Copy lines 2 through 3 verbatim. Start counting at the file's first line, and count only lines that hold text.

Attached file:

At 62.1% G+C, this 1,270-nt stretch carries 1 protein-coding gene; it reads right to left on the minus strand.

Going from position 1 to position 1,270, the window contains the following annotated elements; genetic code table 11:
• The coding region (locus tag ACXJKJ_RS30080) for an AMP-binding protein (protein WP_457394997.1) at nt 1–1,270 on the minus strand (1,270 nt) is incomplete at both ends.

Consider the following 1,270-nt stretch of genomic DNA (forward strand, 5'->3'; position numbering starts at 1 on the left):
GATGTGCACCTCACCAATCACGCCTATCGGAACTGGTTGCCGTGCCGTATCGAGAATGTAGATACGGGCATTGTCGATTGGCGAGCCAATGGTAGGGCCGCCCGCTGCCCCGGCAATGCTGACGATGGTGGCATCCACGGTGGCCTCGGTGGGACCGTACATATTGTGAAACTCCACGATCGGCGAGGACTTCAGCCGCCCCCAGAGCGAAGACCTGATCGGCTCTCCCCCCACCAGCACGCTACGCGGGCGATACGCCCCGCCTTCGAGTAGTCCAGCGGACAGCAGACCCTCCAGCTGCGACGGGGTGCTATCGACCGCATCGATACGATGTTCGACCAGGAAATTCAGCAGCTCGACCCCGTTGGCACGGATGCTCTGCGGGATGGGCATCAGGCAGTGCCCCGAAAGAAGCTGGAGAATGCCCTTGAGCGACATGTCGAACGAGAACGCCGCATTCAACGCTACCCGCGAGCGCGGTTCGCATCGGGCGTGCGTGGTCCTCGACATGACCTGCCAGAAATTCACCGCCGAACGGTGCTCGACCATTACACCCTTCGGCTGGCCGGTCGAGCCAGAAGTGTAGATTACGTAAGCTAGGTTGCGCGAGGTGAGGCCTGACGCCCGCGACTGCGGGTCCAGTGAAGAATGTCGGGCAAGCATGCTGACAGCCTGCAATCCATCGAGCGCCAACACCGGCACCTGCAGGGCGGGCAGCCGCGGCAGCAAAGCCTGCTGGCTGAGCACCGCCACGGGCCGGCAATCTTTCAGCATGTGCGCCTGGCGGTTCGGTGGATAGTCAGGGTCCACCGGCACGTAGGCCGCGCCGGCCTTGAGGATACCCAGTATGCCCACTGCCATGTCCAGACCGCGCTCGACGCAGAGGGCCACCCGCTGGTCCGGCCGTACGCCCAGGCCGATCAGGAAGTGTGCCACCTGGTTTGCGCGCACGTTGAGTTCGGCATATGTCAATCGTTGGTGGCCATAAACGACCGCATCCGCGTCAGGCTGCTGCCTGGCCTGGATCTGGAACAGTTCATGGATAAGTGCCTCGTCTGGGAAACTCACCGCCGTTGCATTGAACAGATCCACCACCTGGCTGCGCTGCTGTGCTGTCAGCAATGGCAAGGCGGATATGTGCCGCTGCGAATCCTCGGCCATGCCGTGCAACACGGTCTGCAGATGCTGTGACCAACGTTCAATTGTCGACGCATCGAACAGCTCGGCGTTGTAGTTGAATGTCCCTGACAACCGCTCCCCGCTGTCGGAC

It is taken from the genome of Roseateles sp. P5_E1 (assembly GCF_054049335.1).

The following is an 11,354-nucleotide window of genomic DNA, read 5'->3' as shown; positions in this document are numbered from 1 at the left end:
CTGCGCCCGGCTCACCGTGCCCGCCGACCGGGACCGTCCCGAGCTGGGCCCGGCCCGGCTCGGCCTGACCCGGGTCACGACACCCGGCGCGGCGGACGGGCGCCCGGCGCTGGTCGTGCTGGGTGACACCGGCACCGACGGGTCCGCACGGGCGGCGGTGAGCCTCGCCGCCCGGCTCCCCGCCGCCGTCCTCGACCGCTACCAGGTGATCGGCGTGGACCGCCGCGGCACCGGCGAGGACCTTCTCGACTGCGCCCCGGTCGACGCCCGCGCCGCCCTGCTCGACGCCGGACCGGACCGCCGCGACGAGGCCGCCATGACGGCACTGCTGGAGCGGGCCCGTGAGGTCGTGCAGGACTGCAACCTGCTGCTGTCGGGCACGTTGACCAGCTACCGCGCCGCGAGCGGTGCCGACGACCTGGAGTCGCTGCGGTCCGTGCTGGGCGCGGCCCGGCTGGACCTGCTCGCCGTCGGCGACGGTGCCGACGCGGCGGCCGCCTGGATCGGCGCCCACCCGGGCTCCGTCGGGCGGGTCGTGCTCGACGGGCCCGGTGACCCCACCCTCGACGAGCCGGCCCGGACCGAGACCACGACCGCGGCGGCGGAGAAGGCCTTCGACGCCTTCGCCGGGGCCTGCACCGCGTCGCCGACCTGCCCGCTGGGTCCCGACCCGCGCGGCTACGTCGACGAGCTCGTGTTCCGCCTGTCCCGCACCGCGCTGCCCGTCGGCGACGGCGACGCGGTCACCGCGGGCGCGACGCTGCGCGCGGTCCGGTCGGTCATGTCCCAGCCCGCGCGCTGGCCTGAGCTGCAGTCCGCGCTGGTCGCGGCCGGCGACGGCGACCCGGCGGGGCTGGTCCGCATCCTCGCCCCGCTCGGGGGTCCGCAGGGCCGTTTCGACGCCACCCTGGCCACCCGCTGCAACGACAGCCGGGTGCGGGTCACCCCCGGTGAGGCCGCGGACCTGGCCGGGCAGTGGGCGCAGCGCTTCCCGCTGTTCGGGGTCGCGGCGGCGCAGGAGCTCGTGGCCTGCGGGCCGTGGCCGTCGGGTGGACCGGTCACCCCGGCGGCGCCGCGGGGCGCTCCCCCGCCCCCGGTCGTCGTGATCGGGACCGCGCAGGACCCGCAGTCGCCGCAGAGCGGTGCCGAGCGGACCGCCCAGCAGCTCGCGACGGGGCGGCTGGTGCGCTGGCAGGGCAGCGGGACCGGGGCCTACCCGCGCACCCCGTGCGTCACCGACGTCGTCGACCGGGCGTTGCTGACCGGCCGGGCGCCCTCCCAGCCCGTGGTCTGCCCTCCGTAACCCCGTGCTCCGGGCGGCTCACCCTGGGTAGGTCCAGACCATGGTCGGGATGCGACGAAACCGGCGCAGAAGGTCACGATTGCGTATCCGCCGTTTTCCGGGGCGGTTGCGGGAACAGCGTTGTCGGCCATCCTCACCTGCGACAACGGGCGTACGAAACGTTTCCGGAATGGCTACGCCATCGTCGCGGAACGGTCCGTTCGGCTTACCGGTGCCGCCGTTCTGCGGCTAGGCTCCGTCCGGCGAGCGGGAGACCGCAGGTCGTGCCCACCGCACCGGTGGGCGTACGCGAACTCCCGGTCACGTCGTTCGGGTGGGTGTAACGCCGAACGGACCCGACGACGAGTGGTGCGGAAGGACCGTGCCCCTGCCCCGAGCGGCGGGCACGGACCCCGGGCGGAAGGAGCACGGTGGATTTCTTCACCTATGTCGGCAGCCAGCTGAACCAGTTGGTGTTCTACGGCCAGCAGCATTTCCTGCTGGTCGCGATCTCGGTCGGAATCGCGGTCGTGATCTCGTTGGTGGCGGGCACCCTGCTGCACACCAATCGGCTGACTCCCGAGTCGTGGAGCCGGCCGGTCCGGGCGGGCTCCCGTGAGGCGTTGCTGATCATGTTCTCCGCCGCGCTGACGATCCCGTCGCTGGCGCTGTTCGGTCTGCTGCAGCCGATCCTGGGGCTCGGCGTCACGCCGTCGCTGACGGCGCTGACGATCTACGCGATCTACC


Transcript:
Going from position 1 to position 1,270, the window contains the following annotated elements; genetic code table 11:
• The coding region (locus tag ACXJKJ_RS30080) for an AMP-binding protein (protein WP_457394997.1) at nt 1–1,270 on the minus strand (1,270 nt) is incomplete at both ends.